Beach operators and beach boys whom I encountered in my few days in the coastal province, I deduced are recognized as key middlemen in sex tourism. They offer a number of different ‘services’ to tourists ranging from the licit to the illicit. They even go as far as identifying clients and girls or boys and negotiate rates and venues!
They, like the female sex workers, look for women and men tourists to form long-term and commercially fruitful relationships. A few operate as pimps with a ‘stable’ of several girls for whom they obtain clients. This, I established is a more common practice among Muslims and local girls who face a greater risk of being ostracized by society if seen soliciting in public. These middlemen are usually close male relatives ‘helping their sisters get the elusive jobs’. Commissions are charged up to 50 percent of the negotiated rate.
One girl I met even confided in me that her own brother was the one ‘hustling’ to get her clients!
Tourist hotels and workers are the direct beneficiaries of the tourist trade. Many of the hotels, particularly, mid-range hotels who have suffered during the downturns in the tourism sector do little to discourage sex tourism. Superficially, most appear to have checks in place to prevent tourists bringing underage sex workers / boys and girls back to their rooms. However, these are frequently monetary checks and balances and the hotels benefit as non-residents of a hotel pay a cover charge to drink at the bar, or if a tourist brings a guest to spend a night in their room, they pay double occupancy rate for the entire length of their ‘guests’ stay. The hotel workers are known to act as procurers for resident tourists.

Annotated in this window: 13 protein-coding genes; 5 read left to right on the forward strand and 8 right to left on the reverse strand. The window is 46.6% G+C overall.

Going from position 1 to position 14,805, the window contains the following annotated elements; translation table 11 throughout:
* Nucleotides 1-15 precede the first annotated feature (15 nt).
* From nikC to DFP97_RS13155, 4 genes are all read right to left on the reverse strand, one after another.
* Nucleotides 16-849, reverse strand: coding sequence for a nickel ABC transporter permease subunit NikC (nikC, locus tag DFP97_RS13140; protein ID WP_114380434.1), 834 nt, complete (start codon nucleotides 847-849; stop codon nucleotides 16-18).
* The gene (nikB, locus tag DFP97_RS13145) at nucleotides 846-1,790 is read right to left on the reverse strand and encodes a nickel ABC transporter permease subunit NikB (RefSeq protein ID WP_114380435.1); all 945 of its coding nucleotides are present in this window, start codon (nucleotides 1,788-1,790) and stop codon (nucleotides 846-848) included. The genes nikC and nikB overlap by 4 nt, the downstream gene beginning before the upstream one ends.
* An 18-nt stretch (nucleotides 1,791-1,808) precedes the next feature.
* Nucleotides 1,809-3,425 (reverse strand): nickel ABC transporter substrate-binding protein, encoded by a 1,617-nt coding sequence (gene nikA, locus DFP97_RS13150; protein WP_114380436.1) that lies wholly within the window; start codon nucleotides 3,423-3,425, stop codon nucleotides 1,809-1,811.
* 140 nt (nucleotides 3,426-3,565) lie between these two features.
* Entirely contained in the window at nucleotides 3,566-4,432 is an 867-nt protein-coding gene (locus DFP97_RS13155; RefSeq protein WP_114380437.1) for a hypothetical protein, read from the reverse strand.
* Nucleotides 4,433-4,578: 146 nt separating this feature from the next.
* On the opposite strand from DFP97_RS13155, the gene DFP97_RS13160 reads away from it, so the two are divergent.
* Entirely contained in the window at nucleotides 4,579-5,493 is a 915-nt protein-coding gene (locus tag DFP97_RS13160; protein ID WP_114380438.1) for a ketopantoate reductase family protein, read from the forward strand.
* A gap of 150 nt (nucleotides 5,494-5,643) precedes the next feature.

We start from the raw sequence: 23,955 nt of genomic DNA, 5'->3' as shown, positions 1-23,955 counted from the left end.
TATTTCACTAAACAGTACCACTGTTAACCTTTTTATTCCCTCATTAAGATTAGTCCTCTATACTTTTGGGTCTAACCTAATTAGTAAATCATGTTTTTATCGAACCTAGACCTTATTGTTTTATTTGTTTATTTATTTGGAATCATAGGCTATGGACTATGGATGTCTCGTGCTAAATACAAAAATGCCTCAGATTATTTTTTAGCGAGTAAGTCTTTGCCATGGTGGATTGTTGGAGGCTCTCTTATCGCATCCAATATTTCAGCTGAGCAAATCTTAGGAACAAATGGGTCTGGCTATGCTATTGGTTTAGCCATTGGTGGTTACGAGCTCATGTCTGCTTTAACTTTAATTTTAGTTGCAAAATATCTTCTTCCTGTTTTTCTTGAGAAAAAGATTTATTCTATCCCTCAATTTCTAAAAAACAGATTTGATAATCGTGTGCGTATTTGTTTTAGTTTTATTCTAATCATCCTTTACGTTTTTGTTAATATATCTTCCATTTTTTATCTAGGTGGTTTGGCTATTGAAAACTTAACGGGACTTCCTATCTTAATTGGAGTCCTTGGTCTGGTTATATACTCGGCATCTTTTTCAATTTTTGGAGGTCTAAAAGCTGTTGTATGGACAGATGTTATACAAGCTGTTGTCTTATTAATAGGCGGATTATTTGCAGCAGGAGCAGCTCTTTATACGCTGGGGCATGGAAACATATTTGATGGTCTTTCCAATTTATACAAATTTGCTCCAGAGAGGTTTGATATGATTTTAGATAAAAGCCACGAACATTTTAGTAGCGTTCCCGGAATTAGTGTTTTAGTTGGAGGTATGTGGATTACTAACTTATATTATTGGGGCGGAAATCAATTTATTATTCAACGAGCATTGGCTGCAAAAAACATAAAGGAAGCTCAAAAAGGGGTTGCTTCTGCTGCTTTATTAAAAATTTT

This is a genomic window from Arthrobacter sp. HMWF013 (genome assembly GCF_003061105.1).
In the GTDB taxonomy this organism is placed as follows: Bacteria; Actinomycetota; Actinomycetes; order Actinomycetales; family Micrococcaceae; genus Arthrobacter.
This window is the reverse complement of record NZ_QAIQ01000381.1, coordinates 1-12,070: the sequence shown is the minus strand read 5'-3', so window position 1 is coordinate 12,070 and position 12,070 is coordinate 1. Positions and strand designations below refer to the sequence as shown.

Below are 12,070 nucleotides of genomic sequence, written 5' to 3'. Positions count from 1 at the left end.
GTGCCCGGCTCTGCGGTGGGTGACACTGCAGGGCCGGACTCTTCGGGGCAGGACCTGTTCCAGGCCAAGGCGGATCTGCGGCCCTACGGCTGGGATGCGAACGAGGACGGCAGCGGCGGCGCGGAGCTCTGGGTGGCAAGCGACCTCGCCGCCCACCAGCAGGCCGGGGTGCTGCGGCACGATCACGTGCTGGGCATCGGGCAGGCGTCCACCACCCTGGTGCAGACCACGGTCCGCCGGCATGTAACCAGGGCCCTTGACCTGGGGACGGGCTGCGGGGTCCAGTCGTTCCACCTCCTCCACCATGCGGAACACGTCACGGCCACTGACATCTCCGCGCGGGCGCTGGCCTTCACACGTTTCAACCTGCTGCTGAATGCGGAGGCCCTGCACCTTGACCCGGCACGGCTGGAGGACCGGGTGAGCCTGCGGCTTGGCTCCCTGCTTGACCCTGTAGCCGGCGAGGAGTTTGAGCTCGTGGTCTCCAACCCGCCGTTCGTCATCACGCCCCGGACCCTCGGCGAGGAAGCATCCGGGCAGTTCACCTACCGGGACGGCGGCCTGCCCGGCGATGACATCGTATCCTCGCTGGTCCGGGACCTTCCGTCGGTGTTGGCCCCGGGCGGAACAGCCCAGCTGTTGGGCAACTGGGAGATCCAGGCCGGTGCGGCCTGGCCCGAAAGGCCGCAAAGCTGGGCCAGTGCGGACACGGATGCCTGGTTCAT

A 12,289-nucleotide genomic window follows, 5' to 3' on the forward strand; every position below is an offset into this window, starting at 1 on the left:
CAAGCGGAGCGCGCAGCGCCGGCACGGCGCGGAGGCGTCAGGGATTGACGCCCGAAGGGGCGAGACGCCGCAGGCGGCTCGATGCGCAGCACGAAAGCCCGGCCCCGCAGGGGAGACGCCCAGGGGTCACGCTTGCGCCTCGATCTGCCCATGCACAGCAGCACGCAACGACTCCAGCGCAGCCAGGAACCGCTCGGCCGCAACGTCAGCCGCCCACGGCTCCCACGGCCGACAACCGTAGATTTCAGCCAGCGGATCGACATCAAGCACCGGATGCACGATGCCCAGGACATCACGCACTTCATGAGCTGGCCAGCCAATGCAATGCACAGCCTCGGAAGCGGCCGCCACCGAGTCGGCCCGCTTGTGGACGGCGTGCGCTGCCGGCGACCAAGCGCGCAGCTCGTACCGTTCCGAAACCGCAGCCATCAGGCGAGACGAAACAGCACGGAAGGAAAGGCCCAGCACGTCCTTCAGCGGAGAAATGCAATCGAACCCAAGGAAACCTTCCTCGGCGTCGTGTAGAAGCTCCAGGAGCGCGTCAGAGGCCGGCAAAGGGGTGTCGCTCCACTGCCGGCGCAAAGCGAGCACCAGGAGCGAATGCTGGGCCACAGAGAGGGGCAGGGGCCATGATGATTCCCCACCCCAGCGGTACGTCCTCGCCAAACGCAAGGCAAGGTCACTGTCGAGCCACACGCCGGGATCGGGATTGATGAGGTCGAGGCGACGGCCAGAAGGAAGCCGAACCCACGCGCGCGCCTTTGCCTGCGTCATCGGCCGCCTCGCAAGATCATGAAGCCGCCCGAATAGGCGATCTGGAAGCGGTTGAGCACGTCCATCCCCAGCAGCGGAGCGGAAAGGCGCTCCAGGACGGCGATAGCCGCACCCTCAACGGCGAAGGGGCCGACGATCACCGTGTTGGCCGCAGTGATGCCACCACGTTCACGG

Mr. Mohammed Hersi the Chair of the KHKCA (Kenya Hotel-Keepers and Caterers Association) recently said on the popular Louis Otieno ‘Live on the road’ TV show in Mombasa that private villas run as tourist cottages are actually out of the hands of the KHKCA and that they live such villas in the hands of the police.
The Government receives tax directly and indirectly. They include license fees, business levies and the fines levied on arrested sex workers and tourists. The Treasury benefits a lot as tourism is the second largest source of foreign exchange.
I caught up with former Malindi Mayor Gideon Mungaro who during his terms in office, residents agree that he tried his best and brought positive change to Malindi, which improved the image of the popular resort town. The charismatic persona’s take that society has failed our children and that the salient silence shrouding child sex tourism and the low prosecution rates of foreigners coupled with the compromising of the children’s parents enables the crime which is the flesh trade to grow.
My prayer is for all hoteliers to sign the Code of Conduct by UNCICEF that promises to help curb and contain this plaque that is child sex tourism.
If we do not stand up for our children, the child slavery will continue to rob our children of their child-hood and our nation will be wiped out.